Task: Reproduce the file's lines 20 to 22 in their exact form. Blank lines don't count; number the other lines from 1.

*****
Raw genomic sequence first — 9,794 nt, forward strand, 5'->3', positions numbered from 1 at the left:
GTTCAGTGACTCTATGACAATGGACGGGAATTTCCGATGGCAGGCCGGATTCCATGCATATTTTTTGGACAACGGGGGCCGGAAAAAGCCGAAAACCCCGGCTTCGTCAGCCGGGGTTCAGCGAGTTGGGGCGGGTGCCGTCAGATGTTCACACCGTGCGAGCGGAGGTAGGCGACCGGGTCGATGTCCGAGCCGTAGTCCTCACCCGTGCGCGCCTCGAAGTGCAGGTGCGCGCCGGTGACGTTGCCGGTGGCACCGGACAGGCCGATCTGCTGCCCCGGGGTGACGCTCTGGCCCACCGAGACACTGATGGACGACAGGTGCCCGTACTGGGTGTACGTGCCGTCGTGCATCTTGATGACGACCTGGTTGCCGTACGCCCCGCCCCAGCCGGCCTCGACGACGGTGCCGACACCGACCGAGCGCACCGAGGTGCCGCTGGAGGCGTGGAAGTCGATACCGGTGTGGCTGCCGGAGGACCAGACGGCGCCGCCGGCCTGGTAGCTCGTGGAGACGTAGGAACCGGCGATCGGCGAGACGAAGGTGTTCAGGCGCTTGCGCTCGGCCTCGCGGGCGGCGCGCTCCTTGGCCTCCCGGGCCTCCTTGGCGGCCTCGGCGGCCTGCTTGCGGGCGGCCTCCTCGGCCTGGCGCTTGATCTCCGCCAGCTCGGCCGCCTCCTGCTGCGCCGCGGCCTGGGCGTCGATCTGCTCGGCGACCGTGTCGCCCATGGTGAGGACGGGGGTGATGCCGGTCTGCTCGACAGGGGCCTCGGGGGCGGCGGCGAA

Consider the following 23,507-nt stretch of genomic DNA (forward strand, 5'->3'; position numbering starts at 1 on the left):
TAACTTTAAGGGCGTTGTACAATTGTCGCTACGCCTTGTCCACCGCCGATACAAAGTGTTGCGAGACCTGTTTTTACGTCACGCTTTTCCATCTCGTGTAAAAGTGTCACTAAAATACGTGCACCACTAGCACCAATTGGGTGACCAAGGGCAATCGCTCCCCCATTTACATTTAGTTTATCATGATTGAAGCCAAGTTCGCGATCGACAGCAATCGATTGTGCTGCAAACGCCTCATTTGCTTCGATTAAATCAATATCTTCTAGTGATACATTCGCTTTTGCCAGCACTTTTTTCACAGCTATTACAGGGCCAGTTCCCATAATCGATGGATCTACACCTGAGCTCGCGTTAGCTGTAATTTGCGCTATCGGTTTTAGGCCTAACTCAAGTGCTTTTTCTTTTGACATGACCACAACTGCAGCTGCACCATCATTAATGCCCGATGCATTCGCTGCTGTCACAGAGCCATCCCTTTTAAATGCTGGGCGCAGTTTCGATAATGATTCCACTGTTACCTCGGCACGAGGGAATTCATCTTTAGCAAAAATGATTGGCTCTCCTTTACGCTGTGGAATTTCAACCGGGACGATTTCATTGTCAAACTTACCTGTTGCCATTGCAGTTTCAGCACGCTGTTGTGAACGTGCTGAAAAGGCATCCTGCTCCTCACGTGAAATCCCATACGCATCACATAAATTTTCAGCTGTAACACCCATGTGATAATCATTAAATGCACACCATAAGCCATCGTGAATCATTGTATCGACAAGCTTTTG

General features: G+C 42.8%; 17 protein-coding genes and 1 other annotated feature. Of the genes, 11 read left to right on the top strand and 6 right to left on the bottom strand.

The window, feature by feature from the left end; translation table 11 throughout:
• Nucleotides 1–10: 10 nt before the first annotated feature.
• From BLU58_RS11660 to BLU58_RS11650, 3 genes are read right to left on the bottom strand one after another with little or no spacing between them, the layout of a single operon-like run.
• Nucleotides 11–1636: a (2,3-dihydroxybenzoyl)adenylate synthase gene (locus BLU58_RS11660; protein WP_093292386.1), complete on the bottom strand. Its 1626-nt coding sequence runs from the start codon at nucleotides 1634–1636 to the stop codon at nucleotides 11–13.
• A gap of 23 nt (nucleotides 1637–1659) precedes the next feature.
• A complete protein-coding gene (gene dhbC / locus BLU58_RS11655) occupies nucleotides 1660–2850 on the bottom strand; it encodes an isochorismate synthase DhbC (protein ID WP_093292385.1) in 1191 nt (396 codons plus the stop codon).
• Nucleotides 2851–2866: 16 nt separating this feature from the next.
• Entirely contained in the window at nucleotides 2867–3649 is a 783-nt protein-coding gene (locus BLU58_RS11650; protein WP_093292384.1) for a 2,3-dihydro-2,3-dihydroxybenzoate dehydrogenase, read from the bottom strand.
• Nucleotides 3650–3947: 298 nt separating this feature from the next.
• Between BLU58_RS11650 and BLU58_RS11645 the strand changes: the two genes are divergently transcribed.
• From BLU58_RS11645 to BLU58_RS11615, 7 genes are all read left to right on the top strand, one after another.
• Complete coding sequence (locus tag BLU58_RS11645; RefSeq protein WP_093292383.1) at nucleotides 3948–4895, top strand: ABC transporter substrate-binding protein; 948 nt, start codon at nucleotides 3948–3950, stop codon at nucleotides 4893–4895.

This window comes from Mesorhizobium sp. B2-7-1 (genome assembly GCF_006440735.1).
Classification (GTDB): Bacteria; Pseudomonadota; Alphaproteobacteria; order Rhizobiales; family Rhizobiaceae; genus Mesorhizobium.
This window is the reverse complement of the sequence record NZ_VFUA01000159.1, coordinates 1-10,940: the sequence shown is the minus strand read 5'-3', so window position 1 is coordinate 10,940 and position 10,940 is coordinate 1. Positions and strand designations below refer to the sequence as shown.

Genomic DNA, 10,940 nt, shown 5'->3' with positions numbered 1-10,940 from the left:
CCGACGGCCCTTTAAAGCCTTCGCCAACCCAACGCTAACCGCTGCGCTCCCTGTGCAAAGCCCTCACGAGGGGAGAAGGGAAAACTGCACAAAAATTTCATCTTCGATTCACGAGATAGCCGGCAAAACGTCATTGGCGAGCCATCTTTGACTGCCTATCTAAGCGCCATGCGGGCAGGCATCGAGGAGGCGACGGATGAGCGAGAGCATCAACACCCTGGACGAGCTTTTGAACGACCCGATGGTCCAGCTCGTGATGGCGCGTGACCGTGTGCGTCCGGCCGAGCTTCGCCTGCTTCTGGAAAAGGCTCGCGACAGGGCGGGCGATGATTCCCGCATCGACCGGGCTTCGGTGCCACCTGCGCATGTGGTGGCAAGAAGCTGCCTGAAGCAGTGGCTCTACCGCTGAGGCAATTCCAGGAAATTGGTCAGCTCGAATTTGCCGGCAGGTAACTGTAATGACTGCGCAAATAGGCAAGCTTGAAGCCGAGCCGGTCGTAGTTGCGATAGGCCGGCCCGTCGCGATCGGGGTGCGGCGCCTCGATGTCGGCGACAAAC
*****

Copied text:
This window is the reverse complement of the sequence record NZ_VFUA01000159.1, coordinates 1-10,940: the sequence shown is the minus strand read 5'-3', so window position 1 is coordinate 10,940 and position 10,940 is coordinate 1. Positions and strand designations below refer to the sequence as shown.

Genomic DNA, 10,940 nt, shown 5'->3' with positions numbered 1-10,940 from the left:
CCGACGGCCCTTTAAAGCCTTCGCCAACCCAACGCTAACCGCTGCGCTCCCTGTGCAAAGCCCTCACGAGGGGAGAAGGGAAAACTGCACAAAAATTTCATCTTCGATTCACGAGATAGCCGGCAAAACGTCATTGGCGAGCCATCTTTGACTGCCTATCTAAGCGCCATGCGGGCAGGCATCGAGGAGGCGACGGATGAGCGAGAGCATCAACACCCTGGACGAGCTTTTGAACGACCCGATGGTCCAGCTCGTGATGGCGCGTGACCGTGTGCGTCCGGCCGAGCTTCGCCTGCTTCTGGAAAAGGCTCGCGACAGGGCGGGCGATGATTCCCGCATCGACCGGGCTTCGGTGCCACCTGCGCATGTGGTGGCAAGAAGCTGCCTGAAGCAGTGGCTCTACCGCTGAGGCAATTCCAGGAAATTGGTCAGCTCGAATTTGCCGGCAGGTAACTGTAATGACTGCGCAAATAGGCAAGCTTGAAGCCGAGCCGGTCGTAGTTGCGATAGGCCGGCCCGTCGCGATCGGGGTGCGGCGCCTCGATGTCGGCGACAAAC